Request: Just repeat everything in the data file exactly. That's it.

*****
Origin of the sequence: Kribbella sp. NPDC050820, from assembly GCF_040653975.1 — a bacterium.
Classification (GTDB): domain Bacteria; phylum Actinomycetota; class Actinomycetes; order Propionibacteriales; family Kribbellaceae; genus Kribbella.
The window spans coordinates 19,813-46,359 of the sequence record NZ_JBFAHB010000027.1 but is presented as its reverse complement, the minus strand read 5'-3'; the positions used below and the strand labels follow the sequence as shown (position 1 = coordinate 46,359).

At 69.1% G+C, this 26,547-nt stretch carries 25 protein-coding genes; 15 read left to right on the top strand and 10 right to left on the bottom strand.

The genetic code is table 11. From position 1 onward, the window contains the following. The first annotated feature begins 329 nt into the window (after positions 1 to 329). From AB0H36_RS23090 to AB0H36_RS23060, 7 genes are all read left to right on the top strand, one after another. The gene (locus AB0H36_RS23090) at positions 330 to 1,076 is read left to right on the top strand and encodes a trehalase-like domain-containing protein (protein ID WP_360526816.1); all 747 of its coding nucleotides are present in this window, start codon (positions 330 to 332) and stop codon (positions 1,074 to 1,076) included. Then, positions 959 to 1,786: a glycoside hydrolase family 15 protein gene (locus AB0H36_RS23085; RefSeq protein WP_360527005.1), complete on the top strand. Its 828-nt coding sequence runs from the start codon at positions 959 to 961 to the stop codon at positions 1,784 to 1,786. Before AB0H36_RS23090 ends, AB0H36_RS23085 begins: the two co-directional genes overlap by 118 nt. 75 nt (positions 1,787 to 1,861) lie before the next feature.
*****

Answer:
Origin of the sequence: Kribbella sp. NPDC050820, from assembly GCF_040653975.1 — a bacterium.
Classification (GTDB): domain Bacteria; phylum Actinomycetota; class Actinomycetes; order Propionibacteriales; family Kribbellaceae; genus Kribbella.
The window spans coordinates 19,813-46,359 of the sequence record NZ_JBFAHB010000027.1 but is presented as its reverse complement, the minus strand read 5'-3'; the positions used below and the strand labels follow the sequence as shown (position 1 = coordinate 46,359).

At 69.1% G+C, this 26,547-nt stretch carries 25 protein-coding genes; 15 read left to right on the top strand and 10 right to left on the bottom strand.

The genetic code is table 11. From position 1 onward, the window contains the following. The first annotated feature begins 329 nt into the window (after positions 1 to 329). From AB0H36_RS23090 to AB0H36_RS23060, 7 genes are all read left to right on the top strand, one after another. The gene (locus AB0H36_RS23090) at positions 330 to 1,076 is read left to right on the top strand and encodes a trehalase-like domain-containing protein (protein ID WP_360526816.1); all 747 of its coding nucleotides are present in this window, start codon (positions 330 to 332) and stop codon (positions 1,074 to 1,076) included. Then, positions 959 to 1,786: a glycoside hydrolase family 15 protein gene (locus AB0H36_RS23085; RefSeq protein WP_360527005.1), complete on the top strand. Its 828-nt coding sequence runs from the start codon at positions 959 to 961 to the stop codon at positions 1,784 to 1,786. Before AB0H36_RS23090 ends, AB0H36_RS23085 begins: the two co-directional genes overlap by 118 nt. 75 nt (positions 1,787 to 1,861) lie before the next feature.